Why Khalil Mack could make a solid Bears defense elite again
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The Bears spent all offseason touting the continuity of their defense. Their entire defensive staff returned despite the team boasting a new head coach, an unusual move in a transient league.
Only nine teams allowed fewer yards than the Bears did last year. Only eight allowed fewer points. The Bears figured they’d build steadily on that success — at least 10 starters were returning to the same role in 2018.
A steady rise, though, was blown out of the water Saturday morning.
The pending acquisition of edge rusher Khalil Mack, according to NFL Network and ESPN, gives the defense a chance to be elite. Forget a top-10 defense. How does top-five sound?
In a sentence, Mack makes them dangerous. And he’s stepping into a perfect situation — one where the Bears’ only weakness was the exact position he plays. Saviors usually don’t have the luxury of joining a unit set up perfectly around them.
Mack posted 36 1/2 sacks over the last three seasons, His 74 quarterback pressures last season, per Pro Football Focus, were only 26 less than the entire Bears team.
He’s being paired with a defensive coordinator, Vic Fangio, who will use his famous creativity to create mismatches.
Mack will line up at outside linebeacker opposite former first-round pick Leonard Floyd on most downs. On passing downs, though, imagine a four-man front with Hicks, Floyd, nose tackle Eddie Goldman and Mack rushing the passer from the defensive line. Or maybe even three rushers — Hicks, Floyd and Mack — rushing with two inside linebackers behind them. Or maybe even three, if the Bears want to put Danny Trevathan, Nick Kwiatkoski and No. 8 overall pick Roquan Smith on the field at the same time.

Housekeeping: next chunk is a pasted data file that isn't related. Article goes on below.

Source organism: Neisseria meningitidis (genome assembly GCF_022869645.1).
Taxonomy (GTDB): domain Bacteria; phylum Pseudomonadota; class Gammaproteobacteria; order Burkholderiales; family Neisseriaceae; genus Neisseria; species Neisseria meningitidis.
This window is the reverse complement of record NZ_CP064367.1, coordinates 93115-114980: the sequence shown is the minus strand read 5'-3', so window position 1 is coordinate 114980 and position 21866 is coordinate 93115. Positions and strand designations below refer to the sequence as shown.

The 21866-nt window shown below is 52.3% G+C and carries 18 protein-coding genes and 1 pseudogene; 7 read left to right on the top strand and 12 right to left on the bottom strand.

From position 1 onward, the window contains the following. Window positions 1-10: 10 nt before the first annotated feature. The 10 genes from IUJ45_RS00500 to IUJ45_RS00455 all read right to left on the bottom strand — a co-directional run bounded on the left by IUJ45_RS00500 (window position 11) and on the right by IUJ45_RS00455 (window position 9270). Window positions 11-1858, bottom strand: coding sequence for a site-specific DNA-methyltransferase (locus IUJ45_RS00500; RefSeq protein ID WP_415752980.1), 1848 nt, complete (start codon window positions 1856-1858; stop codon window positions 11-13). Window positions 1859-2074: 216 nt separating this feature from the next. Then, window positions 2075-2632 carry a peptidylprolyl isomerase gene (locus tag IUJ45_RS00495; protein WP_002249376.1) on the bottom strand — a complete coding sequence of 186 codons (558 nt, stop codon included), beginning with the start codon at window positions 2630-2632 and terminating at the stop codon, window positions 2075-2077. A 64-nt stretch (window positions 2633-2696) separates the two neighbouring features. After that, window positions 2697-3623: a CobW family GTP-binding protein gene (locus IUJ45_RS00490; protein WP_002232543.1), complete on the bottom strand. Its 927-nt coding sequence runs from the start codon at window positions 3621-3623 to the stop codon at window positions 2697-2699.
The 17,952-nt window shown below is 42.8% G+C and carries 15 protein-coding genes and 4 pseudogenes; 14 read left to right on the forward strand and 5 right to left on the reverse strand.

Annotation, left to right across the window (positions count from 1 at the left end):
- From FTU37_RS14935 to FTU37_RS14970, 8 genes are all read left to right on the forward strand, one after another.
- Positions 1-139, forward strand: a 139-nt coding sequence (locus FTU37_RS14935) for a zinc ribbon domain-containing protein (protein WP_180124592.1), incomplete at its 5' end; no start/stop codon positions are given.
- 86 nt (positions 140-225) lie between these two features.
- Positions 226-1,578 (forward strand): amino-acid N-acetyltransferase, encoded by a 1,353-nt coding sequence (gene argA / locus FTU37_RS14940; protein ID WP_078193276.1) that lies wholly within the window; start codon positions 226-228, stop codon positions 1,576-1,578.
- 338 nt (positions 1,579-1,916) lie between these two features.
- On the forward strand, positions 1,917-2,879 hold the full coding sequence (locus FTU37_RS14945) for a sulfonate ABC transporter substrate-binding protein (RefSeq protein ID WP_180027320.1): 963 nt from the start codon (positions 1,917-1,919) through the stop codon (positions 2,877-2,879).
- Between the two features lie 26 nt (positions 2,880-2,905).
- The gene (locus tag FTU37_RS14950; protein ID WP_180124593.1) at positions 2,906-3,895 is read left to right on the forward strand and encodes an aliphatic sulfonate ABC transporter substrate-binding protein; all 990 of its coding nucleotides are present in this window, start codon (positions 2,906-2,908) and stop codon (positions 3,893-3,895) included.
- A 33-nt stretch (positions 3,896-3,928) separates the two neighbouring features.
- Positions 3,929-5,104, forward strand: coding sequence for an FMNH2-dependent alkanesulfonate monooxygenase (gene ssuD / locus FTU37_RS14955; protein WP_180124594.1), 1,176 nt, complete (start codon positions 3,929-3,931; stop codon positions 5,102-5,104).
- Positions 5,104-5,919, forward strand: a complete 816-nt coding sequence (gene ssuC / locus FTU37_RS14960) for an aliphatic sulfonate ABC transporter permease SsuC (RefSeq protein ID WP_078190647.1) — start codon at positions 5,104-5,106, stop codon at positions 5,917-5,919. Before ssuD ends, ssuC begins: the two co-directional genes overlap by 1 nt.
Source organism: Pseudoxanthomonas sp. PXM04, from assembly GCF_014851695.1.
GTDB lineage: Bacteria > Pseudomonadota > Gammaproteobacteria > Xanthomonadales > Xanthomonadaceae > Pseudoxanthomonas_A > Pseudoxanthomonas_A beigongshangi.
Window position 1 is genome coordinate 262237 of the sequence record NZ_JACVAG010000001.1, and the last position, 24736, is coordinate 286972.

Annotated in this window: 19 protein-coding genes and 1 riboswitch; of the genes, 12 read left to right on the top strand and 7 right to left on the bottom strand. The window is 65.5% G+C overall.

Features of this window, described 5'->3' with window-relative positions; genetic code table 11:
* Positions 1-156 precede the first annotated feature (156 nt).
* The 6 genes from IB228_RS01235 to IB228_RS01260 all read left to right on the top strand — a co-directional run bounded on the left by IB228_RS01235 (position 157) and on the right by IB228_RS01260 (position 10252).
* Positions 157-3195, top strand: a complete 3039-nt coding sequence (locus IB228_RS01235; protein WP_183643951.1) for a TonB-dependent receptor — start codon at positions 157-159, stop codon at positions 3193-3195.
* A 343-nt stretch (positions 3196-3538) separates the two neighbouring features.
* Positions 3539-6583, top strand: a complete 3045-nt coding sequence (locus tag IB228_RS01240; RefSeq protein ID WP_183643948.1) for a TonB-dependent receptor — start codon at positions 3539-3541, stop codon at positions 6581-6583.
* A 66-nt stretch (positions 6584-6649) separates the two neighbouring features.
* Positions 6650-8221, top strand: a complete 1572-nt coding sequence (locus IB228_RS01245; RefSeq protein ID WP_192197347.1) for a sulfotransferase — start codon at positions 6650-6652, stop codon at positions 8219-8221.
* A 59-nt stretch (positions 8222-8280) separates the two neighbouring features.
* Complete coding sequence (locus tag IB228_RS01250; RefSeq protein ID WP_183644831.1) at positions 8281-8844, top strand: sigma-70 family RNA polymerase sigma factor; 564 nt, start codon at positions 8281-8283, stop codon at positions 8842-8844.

Mack’s very presence will force defenses to game plan around him. Hicks, Floyd and others will benefit. In the modern NFL, there is no more important skill than rushing the passer. In a division with Aaron Rodgers, Matthew Stafford and Kirk Cousins, it’s essential.
The Bears could dominate on defense for the first time in a generation. In the 11 years since the Bears’ Super Bowl season, they’ve boasted a top-10 defense, in terms of points allowed, only three times. Their last Pro Bowl defensive player: cornerback Tim Jennings, after the 2013 season.
They now have a chance to post the best Bears defense since Lovie Smith’s final season. In 2012, the Bears ranked thirds in points allowed and fifth in yards allowed.
The price to upgrade will be steep — the exact return from the trade is unknown, but figures to include at least two first-round picks for the privilege of making Mack, perhaps, the highest-paid defender in football. The Rams signed defensive tackle Aaron Donald to a six-year, $135 million extension on Friday with $87 million guaranteed. Mack’s new deal will be in that ballpark.
The result, though, could be breathtaking.